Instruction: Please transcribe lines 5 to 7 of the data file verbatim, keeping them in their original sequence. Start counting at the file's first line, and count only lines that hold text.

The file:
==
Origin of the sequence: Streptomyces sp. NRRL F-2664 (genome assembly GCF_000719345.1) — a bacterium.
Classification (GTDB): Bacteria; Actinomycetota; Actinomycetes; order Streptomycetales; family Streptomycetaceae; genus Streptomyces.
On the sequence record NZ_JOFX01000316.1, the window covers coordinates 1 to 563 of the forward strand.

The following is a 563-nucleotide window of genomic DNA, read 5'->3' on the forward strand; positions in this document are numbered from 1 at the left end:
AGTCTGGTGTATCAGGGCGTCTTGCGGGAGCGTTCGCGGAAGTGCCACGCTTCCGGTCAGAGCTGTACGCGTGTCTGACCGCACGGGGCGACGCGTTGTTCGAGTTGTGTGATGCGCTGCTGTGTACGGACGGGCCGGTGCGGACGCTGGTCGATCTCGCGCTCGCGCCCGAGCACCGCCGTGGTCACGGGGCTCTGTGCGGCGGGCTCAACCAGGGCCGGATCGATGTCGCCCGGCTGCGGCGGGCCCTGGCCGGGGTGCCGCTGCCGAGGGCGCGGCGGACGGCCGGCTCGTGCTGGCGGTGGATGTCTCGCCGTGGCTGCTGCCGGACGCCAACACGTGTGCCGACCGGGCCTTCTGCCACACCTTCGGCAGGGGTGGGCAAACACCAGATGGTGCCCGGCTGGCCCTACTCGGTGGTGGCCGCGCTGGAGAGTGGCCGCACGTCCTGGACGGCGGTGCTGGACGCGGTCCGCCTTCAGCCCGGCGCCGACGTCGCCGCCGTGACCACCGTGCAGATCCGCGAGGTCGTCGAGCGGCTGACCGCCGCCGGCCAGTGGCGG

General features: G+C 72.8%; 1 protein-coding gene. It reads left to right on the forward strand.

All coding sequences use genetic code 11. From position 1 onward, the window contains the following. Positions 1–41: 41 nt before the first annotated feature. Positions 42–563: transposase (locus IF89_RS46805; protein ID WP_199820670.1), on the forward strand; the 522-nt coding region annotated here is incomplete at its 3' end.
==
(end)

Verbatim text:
AGTCTGGTGTATCAGGGCGTCTTGCGGGAGCGTTCGCGGAAGTGCCACGCTTCCGGTCAGAGCTGTACGCGTGTCTGACCGCACGGGGCGACGCGTTGTTCGAGTTGTGTGATGCGCTGCTGTGTACGGACGGGCCGGTGCGGACGCTGGTCGATCTCGCGCTCGCGCCCGAGCACCGCCGTGGTCACGGGGCTCTGTGCGGCGGGCTCAACCAGGGCCGGATCGATGTCGCCCGGCTGCGGCGGGCCCTGGCCGGGGTGCCGCTGCCGAGGGCGCGGCGGACGGCCGGCTCGTGCTGGCGGTGGATGTCTCGCCGTGGCTGCTGCCGGACGCCAACACGTGTGCCGACCGGGCCTTCTGCCACACCTTCGGCAGGGGTGGGCAAACACCAGATGGTGCCCGGCTGGCCCTACTCGGTGGTGGCCGCGCTGGAGAGTGGCCGCACGTCCTGGACGGCGGTGCTGGACGCGGTCCGCCTTCAGCCCGGCGCCGACGTCGCCGCCGTGACCACCGTGCAGATCCGCGAGGTCGTCGAGCGGCTGACCGCCGCCGGCCAGTGGCGG

General features: G+C 72.8%; 1 protein-coding gene. It reads left to right on the forward strand.

All coding sequences use genetic code 11. From position 1 onward, the window contains the following. Positions 1–41: 41 nt before the first annotated feature. Positions 42–563: transposase (locus IF89_RS46805; protein ID WP_199820670.1), on the forward strand; the 522-nt coding region annotated here is incomplete at its 3' end.